The First Hour, Days and Years
As I stand on the cusp of my 28th year of teaching, I cannot help but fondly reminisce about the vivid memories of my first day as an educator. Indeed, the initial moments of that day have been etched into my consciousness, a testament to the profound impact they had on my journey.
As the school’s corridors began to fill with students, they searched for their names and room numbers on lists plastered across the walls, navigating their way to their respective homeroom classes. A few early birds lingered outside my classroom, hesitant to be the first to cross the threshold. Yet, as the first bell echoed through the hallways, they cautiously filed into the room I shared with the tennis coach, a seasoned professional with over three decades of experience under his belt.
In stark contrast, I had not even accumulated 30 minutes of experience at that point.
Once the tardy bell rang, the principal’s voice filled the room through the speaker, delivering the customary first-day greeting and announcements. As the voice dissipated, it dawned on me that I, a newly minted teacher, had to break the silence and address my very first class. With wavering confidence, I announced that I would begin by taking roll.
Although attendance-taking was a familiar task from my days as a substitute, this time it felt different, more significant. These students were now under my care and guidance, and I felt the weight of that responsibility as I called their names.
Merely seconds into the process, I noticed that the paper in my hand was quivering, making it challenging to read. Upon glancing down, I realized I was gripping the class roster with white-knuckled intensity, as though someone might snatch it from me at any moment. Flustered, I discreetly lowered the paper below the desk, concealing my trembling hands from my students’ view.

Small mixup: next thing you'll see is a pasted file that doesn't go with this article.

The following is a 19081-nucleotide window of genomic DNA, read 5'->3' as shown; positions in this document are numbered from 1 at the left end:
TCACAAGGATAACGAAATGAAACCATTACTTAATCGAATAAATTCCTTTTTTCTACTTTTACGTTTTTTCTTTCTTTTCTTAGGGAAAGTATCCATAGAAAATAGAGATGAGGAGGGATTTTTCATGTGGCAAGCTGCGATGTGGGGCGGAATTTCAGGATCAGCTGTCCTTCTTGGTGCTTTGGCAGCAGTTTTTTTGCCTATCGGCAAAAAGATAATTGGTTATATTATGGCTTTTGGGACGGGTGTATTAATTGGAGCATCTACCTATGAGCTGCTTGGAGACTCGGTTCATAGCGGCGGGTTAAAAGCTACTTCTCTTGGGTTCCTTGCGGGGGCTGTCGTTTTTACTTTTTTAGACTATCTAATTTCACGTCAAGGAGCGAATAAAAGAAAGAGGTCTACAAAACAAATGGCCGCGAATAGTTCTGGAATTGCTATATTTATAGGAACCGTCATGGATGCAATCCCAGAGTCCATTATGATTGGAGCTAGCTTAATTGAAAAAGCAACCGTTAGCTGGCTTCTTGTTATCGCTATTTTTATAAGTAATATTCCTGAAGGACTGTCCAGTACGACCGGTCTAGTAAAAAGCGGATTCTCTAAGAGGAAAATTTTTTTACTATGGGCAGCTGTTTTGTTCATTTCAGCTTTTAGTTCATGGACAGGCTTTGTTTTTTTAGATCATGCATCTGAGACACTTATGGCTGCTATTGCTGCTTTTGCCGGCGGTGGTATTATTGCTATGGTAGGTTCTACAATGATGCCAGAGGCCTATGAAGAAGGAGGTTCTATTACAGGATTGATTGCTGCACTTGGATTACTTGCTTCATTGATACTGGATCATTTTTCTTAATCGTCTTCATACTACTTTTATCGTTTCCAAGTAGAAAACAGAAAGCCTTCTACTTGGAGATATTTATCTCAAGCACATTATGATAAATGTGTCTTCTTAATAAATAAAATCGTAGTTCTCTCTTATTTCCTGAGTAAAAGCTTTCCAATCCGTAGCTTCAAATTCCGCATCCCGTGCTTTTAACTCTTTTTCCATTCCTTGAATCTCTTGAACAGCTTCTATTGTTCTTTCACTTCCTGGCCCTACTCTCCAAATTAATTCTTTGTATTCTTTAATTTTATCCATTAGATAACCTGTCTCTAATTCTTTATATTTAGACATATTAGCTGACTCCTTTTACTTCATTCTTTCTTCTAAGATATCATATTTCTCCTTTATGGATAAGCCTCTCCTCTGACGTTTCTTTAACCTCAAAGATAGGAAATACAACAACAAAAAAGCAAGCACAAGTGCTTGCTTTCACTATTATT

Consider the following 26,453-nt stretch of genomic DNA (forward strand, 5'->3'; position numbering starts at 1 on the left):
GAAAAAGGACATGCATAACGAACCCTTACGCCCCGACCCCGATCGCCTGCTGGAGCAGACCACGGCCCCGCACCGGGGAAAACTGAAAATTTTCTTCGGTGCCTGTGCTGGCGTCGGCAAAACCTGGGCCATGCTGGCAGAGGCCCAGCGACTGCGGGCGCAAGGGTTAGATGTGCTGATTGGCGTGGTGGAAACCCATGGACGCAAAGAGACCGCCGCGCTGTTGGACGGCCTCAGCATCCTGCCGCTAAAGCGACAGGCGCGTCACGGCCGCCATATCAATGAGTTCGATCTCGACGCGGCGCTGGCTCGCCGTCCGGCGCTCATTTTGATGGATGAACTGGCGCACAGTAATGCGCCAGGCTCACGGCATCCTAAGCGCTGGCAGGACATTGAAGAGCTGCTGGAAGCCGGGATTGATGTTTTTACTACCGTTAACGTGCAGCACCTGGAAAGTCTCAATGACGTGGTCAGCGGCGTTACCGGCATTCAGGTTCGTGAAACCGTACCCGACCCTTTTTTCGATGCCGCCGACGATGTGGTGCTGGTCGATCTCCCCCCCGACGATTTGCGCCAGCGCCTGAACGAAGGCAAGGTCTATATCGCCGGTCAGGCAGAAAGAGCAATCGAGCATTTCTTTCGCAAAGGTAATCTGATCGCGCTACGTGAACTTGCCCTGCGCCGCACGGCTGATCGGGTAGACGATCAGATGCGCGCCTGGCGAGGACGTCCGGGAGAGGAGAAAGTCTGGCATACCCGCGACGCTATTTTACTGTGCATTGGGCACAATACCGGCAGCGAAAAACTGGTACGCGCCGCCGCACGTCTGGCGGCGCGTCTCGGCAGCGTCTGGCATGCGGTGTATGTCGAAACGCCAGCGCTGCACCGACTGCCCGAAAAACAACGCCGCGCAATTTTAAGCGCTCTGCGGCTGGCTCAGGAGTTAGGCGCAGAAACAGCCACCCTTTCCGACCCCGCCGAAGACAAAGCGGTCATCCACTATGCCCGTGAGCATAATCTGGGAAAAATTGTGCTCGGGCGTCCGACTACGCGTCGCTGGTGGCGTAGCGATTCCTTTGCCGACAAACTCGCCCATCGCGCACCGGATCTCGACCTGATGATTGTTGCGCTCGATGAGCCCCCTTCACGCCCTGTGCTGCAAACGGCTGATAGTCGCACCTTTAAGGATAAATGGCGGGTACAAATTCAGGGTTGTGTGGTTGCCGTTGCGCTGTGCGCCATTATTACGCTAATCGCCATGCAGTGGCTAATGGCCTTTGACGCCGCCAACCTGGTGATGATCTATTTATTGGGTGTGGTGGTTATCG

As I surveyed the sea of 14-year-old faces before me, I recognized that they were blissfully unaware of my nervous mishap. Instead, I saw in their expressions a mix of uneasy self-awareness and a hint of teenage indifference. In my own self-absorption, I had momentarily overlooked an essential aspect of that day: this was not only the start of a new academic year for my students but also their momentous first day in high school.
Just a year prior, these young minds had been the leaders of their middle schools, but now they found themselves as small fish in an expansive ocean. Hailing from diverse backgrounds and various schools, they were united by the geographical boundaries that had brought them together. As I began my journey as a teacher, so too did they embark on a new chapter of their lives, one that would shape their futures in ways yet unknown.
As the days turned into weeks, I found myself gradually settling into my new role as a teacher, taking pleasure in the dynamic interactions with my students. Each lesson was a learning opportunity not only for my pupils but also for me. Approximately six weeks into my first semester, I felt reasonably content with my performance as a novice educator. While I recognized my shortcomings, I could sense incremental improvements as time went by.
The Unsettling Revelation
Then came the moment to administer my first exam. Having spent an entire day reviewing the material to be assessed, I was confident that the test scores would serve as evidence of my diligent efforts.
However, when the results arrived, they were a patchwork of commendable, barely passing, and dishearteningly low grades. While I had anticipated the good scores, the prevalence of low ones came as a shock.
I remember discussing those test scores with my mentor, an astute, amiable individual, and an exceptional teacher.
“Bob,” I confided, “sometimes I wonder if these kids are learning anything at all.”
With a knowing smile and a reassuring pat on my shoulder, he replied, “Believe me, Allen. You don’t want to know.”
Although I now understand that he was helping me come to terms with a challenge all teachers face, at the time, the encounter left my aspirations of being a highly effective educator somewhat deflated.